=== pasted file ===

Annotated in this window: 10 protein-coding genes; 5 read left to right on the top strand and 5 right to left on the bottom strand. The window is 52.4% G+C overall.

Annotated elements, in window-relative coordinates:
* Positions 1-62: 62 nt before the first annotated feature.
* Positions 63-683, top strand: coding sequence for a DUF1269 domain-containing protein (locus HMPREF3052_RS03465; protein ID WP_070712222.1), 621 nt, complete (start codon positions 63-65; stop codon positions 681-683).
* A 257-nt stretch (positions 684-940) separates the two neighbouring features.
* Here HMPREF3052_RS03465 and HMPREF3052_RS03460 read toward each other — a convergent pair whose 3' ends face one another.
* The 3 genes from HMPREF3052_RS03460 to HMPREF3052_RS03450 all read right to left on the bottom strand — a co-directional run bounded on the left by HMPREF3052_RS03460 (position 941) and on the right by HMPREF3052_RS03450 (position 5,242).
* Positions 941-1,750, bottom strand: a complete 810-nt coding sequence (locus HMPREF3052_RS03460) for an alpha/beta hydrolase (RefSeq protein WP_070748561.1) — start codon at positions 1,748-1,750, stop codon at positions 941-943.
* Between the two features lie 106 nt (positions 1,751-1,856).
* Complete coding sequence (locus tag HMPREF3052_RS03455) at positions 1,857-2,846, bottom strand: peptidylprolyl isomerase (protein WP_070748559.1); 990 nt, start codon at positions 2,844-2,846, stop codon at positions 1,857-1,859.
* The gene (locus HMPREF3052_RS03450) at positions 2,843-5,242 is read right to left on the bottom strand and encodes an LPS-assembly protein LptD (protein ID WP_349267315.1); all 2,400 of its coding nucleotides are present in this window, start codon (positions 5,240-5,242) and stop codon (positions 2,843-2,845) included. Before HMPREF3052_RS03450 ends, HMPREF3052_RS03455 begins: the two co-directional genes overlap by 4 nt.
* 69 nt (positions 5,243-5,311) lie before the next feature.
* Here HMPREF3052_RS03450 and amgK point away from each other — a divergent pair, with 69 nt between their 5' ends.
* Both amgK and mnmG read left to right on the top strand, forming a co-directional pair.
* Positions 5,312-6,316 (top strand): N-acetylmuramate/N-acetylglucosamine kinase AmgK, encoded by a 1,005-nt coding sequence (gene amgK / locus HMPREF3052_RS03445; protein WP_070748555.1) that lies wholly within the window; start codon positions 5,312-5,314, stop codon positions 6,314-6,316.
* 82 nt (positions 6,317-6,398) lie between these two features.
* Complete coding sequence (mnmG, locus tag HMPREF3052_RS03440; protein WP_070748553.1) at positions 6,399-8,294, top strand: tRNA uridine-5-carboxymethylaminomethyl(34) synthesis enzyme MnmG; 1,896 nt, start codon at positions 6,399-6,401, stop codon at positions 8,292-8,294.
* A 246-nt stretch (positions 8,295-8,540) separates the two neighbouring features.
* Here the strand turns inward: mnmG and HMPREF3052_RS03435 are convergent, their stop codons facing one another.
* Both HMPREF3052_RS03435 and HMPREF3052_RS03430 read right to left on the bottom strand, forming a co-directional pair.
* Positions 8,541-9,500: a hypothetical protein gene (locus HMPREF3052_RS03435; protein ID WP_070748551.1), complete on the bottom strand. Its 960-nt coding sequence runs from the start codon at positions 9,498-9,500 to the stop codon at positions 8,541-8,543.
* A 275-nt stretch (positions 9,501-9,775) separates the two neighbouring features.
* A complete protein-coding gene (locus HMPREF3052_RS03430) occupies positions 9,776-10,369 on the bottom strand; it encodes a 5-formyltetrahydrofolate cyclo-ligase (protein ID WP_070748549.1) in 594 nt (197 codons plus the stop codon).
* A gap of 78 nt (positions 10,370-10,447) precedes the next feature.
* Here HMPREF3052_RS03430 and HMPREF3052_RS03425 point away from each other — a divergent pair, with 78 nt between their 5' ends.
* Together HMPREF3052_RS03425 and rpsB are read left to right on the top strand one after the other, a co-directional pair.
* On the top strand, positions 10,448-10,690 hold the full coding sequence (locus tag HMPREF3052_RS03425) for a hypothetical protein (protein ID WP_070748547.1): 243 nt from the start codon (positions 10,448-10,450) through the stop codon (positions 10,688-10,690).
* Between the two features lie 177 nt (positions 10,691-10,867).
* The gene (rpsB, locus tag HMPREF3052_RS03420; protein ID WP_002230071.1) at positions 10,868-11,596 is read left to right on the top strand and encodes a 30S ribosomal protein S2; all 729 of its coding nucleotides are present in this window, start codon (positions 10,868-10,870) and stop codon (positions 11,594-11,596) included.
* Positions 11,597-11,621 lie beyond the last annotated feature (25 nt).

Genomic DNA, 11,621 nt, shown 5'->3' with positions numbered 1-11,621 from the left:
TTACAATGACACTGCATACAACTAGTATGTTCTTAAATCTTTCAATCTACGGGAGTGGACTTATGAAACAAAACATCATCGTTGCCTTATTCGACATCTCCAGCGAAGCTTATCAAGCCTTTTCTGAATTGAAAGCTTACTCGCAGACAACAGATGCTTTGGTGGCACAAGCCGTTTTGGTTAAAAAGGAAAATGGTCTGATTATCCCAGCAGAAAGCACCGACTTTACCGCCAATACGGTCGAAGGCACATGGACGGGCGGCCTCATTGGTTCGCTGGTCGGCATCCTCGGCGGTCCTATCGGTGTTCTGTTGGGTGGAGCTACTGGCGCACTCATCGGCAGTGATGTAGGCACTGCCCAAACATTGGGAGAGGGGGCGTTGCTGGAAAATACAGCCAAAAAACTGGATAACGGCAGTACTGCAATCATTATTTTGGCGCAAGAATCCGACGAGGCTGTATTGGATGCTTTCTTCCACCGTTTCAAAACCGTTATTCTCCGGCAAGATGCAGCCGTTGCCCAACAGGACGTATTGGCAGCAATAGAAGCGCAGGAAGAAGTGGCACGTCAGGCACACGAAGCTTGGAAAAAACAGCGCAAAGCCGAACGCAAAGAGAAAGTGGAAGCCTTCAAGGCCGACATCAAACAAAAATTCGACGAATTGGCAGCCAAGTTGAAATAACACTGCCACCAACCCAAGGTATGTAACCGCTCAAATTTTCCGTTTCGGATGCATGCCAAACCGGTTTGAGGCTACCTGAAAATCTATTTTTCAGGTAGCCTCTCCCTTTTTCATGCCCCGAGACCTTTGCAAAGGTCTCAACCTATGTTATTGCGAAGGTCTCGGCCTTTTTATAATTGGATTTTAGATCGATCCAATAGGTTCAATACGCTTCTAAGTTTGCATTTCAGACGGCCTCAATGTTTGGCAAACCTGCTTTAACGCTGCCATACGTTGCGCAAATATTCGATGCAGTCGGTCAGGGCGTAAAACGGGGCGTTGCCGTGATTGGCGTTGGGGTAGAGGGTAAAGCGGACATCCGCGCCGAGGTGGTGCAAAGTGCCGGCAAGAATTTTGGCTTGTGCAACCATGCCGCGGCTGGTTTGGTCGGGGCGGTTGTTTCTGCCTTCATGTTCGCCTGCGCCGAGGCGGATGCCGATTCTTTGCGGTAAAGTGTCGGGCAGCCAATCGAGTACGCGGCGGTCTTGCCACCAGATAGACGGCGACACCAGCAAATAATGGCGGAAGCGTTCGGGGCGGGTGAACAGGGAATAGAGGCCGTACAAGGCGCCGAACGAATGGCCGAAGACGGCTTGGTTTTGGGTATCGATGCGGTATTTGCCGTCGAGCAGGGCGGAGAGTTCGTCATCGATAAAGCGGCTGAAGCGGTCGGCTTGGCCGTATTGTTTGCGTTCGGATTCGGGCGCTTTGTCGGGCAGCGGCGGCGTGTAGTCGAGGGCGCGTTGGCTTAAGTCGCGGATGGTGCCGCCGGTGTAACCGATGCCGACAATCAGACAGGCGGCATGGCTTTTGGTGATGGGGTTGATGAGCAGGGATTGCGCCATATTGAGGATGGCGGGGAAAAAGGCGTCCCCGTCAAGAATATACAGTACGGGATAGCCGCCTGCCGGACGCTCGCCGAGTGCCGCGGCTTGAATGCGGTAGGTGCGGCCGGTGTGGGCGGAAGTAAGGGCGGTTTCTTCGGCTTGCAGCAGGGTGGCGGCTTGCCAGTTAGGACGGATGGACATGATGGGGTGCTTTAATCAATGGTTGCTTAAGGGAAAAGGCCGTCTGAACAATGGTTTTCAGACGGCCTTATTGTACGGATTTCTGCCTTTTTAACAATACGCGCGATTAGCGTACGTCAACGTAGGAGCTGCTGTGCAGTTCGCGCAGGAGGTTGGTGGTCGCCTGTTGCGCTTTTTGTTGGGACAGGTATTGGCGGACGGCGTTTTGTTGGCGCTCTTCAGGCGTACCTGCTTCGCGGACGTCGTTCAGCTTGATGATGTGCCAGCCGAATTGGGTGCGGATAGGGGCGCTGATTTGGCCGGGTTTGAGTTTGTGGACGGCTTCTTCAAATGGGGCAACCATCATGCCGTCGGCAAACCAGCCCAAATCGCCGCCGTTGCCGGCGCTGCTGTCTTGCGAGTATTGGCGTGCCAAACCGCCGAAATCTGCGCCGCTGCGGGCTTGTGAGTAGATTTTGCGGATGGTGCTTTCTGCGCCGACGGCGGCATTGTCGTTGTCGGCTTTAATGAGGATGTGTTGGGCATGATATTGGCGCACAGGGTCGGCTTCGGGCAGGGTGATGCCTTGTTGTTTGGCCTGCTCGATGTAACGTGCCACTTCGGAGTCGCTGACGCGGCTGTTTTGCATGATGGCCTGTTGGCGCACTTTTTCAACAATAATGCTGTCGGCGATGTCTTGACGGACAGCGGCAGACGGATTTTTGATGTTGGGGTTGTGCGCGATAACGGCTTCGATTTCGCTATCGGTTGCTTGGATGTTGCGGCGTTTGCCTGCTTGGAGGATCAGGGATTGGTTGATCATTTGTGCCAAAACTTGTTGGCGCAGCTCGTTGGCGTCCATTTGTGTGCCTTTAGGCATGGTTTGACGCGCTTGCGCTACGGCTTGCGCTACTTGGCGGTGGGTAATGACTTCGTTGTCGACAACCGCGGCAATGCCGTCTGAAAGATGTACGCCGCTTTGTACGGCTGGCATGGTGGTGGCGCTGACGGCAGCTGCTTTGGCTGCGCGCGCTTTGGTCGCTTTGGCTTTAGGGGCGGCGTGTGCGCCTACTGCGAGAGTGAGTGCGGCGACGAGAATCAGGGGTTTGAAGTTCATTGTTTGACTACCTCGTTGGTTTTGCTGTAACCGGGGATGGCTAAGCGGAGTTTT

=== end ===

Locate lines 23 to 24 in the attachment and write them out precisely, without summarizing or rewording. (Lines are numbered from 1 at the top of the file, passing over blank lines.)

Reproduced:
* A complete protein-coding gene (locus HMPREF3052_RS03430) occupies positions 9,776-10,369 on the bottom strand; it encodes a 5-formyltetrahydrofolate cyclo-ligase (protein ID WP_070748549.1) in 594 nt (197 codons plus the stop codon).
* A gap of 78 nt (positions 10,370-10,447) precedes the next feature.